LUCA CIFERRI

Why city mayors may dictate which cars will rule the roads

Paris wants diesel-powered vehicles removed from its streets by 2025 to help reduce air pollution.

Photo credit: Reuters
Luca Ciferri is associate publisher and editor of Automotive News Europe.
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PSA Group CEO Carlos Tavares is scared that the mayors of the world's biggest cities -- especially those in Europe -- will have a powerful say in which powertrains will rule the road because they can dictate which types of vehicles will be allowed inside their metropolitan areas.

"Do you expect me to be happy at 85 riding a bicycle in Paris on a cold, snowy day?" Tavares asked reporters on the sidelines of a press event for the Peugeot 5008 in Lisbon last month. It's easy to understand why he is nervous. The rising sentiment against diesels is gaining traction in Europe because mayors in cities such as Paris -- where PSA is based -- want to eliminate the powertrain by 2025.

The mayors are gaining power in Europe because EU lawmakers have failed to set clear guidelines for future urban mobility at a pan-European level.

C40 targets diesels

Eliminating diesels from cities is one of the key priorities of the C40 organization (www.c40.org). Started in October 2005 when former London Mayor Ken Livingstone convened representatives from 18 megacities to pursue action and cooperation on reducing greenhouse gas emissions, the C40 now includes 90 cities and is chaired by Paris Mayor Anne Hidalgo, who is a declared enemy of the diesel. The C40 claims that cities occupy just 2 percent of the world's land but consume more than two-thirds of the world's energy and account for more than 70 percent of global CO2 emissions.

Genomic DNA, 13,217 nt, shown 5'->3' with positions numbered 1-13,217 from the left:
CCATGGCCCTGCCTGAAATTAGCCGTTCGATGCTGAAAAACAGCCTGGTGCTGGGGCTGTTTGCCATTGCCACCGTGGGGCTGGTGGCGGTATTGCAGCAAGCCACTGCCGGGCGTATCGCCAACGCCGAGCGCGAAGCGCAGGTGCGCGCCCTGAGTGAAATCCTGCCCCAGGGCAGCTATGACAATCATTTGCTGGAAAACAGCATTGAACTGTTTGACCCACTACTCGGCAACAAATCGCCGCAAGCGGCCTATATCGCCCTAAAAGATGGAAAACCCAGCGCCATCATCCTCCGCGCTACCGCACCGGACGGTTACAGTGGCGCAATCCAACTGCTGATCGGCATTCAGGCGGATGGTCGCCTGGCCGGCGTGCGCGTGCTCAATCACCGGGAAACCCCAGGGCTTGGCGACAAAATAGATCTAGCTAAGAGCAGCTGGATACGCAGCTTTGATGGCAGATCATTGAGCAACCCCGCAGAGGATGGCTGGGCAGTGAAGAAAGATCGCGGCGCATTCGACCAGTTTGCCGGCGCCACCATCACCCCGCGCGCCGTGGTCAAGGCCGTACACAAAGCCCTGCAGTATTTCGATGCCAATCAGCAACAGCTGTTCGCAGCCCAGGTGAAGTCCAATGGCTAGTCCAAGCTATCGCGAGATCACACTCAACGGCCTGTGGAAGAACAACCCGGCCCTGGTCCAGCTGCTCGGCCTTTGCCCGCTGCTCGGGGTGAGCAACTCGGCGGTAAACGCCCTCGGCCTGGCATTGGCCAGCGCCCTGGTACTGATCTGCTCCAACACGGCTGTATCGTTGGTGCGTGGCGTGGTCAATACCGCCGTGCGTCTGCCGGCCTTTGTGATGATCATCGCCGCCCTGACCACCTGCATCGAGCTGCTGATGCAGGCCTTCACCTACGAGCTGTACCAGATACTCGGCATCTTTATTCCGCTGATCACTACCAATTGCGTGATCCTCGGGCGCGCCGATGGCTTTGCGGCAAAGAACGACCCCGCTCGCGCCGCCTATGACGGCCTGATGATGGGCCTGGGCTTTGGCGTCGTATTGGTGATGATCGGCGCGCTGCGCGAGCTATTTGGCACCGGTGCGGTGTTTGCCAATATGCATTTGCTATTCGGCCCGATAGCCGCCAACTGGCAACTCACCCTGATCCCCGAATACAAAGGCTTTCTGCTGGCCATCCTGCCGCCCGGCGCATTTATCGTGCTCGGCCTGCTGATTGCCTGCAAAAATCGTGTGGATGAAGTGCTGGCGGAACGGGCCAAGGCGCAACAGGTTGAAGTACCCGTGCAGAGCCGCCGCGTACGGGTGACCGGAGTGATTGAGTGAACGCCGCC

"Cities are on the frontlines of global climate change and are also well positioned to play a leadership role in driving global action to address climate change," the C40 states on its website.

Last year, the C40 drafted the Air Quality Declaration to show its commitment to banning diesel vehicles by the middle of the next decade. The declaration includes data from the World Health Organization that claims 3 million deaths worldwide each year are linked to exposure to outdoor air pollution. The vast majority of these deaths occur in cities. The C40 asked automakers to stop producing diesels by 2025 and to support a rapid transition to electric, hydrogen and hybrid vehicles.

Some of the C40's founding members, such as the city of Paris, not only agreed to remove diesel vehicles from their streets by 2025, they also pledged to incentivize alternative powertrain vehicles and heavily promote walking and cycling. That is why Tavares said that he doesn't look forward to a time when he is forced to get on his bike to enter Paris when he is an octogenarian.

Lack of freedom

Some might consider Tavares' views as a sign that he is against change. That's far from true. He is confident that PSA's engineers can develop whichever solutions are needed to allow Peugeot, Citroen and DS drivers to enter any big city. What concerns him is that motorists could be forced to use a technology based on the whims of a person, or a limited number of people, rather than on the solution's well-to-wheel benefits.

"My view remains that all regulation should be technology-neutral," Tavares said. "Different automakers will offer different technical solutions, leaving the customer the final choice of what he considers more appropriate and convenient for his individual mobility needs." He added that cities that pick technologies for the people strip away their freedom of mobility.

"To me freedom means I could continue to get up on a Saturday and decide where I want to go," he said. "With my own car."

You can reach Luca Ciferri at lciferri@crain.com.

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